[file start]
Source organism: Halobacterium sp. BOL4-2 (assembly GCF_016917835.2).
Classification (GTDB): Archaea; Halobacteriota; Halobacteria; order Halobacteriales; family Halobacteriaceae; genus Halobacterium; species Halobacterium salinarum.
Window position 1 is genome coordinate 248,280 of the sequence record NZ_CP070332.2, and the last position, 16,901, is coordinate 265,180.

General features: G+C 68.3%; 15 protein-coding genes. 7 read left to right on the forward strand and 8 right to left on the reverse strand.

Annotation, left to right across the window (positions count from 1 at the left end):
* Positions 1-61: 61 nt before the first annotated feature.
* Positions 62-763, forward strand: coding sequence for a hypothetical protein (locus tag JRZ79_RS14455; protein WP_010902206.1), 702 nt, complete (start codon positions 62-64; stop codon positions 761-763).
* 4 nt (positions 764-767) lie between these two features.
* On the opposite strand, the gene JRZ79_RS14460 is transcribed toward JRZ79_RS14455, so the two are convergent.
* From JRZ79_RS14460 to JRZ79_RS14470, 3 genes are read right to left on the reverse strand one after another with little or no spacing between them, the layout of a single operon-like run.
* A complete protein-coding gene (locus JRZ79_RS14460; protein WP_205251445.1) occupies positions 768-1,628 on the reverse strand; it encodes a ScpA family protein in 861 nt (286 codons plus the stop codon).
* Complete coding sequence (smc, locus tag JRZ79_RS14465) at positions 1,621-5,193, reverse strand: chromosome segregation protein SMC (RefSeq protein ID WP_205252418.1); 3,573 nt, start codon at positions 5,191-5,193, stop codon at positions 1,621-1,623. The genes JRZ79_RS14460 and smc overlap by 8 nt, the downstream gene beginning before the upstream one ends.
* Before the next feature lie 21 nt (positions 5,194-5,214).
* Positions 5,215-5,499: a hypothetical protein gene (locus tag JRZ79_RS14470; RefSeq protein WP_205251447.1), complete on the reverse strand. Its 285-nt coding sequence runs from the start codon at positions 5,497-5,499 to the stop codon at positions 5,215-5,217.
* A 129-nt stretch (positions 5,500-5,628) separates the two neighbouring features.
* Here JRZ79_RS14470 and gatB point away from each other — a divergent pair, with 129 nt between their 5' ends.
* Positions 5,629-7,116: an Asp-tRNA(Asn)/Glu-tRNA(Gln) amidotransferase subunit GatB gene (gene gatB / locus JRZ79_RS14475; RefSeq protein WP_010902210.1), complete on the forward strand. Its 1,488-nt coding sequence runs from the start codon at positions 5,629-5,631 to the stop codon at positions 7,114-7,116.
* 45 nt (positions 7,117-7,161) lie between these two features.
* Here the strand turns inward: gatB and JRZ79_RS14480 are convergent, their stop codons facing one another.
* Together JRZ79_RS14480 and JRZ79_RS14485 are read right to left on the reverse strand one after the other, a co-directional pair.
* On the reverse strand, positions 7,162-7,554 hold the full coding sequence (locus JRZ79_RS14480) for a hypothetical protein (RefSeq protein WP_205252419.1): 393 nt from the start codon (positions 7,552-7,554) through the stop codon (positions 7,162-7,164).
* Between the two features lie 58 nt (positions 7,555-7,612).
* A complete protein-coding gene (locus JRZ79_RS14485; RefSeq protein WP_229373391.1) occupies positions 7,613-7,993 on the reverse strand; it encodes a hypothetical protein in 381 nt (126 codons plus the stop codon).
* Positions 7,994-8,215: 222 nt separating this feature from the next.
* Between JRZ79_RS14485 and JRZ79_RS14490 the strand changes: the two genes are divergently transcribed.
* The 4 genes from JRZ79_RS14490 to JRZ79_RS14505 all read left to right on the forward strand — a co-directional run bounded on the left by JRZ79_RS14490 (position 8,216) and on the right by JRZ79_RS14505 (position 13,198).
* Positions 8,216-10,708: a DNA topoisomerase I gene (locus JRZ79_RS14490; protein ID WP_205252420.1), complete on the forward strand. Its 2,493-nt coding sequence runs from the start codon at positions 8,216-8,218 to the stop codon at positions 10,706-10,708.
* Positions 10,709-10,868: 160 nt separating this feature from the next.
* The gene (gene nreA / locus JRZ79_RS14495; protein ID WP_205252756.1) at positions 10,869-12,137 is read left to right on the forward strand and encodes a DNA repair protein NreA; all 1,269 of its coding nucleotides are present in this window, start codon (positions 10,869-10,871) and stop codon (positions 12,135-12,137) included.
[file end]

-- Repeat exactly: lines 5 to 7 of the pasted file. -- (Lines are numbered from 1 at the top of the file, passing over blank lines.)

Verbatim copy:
Annotation, left to right across the window (positions count from 1 at the left end):
* Positions 1-61: 61 nt before the first annotated feature.
* Positions 62-763, forward strand: coding sequence for a hypothetical protein (locus tag JRZ79_RS14455; protein WP_010902206.1), 702 nt, complete (start codon positions 62-64; stop codon positions 761-763).